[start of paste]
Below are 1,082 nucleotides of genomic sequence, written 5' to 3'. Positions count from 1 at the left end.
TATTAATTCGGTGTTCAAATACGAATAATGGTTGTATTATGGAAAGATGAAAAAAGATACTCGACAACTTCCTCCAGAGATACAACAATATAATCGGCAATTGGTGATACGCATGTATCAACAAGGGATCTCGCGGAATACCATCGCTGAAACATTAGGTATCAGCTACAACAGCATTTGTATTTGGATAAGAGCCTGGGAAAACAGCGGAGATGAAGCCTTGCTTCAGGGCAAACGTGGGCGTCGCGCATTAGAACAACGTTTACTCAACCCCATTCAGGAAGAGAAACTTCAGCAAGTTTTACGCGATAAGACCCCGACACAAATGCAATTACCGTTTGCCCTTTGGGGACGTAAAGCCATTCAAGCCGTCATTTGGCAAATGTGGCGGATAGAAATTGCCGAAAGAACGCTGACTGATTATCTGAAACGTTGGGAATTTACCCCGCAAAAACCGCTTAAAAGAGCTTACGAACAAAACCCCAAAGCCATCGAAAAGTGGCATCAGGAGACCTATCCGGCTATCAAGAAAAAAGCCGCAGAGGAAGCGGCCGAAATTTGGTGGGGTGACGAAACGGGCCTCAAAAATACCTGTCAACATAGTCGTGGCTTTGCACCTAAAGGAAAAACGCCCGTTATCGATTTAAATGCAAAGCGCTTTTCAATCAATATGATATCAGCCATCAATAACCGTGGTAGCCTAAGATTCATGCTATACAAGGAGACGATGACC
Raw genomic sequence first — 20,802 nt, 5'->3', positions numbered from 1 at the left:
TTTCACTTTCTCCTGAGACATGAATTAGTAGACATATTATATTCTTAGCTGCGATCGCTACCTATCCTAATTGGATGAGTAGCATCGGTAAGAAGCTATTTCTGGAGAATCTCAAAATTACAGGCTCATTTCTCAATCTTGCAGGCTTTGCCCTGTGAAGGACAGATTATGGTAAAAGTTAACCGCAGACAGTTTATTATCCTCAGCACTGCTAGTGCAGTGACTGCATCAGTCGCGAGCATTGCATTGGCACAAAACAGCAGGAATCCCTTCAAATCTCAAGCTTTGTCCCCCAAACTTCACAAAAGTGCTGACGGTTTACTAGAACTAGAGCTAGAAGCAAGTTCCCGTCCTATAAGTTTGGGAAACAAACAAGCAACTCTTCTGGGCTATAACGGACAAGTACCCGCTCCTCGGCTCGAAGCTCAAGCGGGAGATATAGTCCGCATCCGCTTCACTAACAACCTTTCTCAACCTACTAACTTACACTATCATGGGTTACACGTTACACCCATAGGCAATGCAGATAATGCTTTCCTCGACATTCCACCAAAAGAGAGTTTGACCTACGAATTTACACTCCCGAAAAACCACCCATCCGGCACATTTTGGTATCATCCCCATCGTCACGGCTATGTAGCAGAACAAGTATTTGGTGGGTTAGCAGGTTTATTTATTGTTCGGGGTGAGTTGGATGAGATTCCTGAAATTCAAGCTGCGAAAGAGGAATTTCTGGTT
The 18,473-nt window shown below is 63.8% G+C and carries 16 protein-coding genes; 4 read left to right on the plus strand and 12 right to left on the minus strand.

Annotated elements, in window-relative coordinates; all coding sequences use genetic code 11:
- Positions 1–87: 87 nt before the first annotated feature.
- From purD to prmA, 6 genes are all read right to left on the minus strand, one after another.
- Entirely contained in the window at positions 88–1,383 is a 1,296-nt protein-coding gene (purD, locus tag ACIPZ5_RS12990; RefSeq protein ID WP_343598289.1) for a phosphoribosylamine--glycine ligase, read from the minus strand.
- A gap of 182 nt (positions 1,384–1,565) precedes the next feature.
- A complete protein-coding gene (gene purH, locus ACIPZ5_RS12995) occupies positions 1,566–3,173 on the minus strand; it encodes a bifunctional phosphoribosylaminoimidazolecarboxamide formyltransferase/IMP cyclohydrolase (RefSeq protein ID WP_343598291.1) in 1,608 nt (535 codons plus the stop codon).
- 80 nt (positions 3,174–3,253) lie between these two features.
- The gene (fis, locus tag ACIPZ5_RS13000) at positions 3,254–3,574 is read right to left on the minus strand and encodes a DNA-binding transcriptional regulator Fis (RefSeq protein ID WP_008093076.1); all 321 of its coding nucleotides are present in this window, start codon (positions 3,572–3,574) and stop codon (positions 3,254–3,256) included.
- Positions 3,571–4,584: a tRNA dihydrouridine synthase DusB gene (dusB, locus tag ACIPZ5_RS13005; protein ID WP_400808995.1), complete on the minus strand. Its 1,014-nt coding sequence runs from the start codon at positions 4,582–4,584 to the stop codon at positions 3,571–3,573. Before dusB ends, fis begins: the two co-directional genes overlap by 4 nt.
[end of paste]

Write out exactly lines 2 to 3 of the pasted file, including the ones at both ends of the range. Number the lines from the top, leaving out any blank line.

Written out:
TATTAATTCGGTGTTCAAATACGAATAATGGTTGTATTATGGAAAGATGAAAAAAGATACTCGACAACTTCCTCCAGAGATACAACAATATAATCGGCAATTGGTGATACGCATGTATCAACAAGGGATCTCGCGGAATACCATCGCTGAAACATTAGGTATCAGCTACAACAGCATTTGTATTTGGATAAGAGCCTGGGAAAACAGCGGAGATGAAGCCTTGCTTCAGGGCAAACGTGGGCGTCGCGCATTAGAACAACGTTTACTCAACCCCATTCAGGAAGAGAAACTTCAGCAAGTTTTACGCGATAAGACCCCGACACAAATGCAATTACCGTTTGCCCTTTGGGGACGTAAAGCCATTCAAGCCGTCATTTGGCAAATGTGGCGGATAGAAATTGCCGAAAGAACGCTGACTGATTATCTGAAACGTTGGGAATTTACCCCGCAAAAACCGCTTAAAAGAGCTTACGAACAAAACCCCAAAGCCATCGAAAAGTGGCATCAGGAGACCTATCCGGCTATCAAGAAAAAAGCCGCAGAGGAAGCGGCCGAAATTTGGTGGGGTGACGAAACGGGCCTCAAAAATACCTGTCAACATAGTCGTGGCTTTGCACCTAAAGGAAAAACGCCCGTTATCGATTTAAATGCAAAGCGCTTTTCAATCAATATGATATCAGCCATCAATAACCGTGGTAGCCTAAGATTCATGCTATACAAGGAGACGATGACC
Raw genomic sequence first — 20,802 nt, 5'->3', positions numbered from 1 at the left: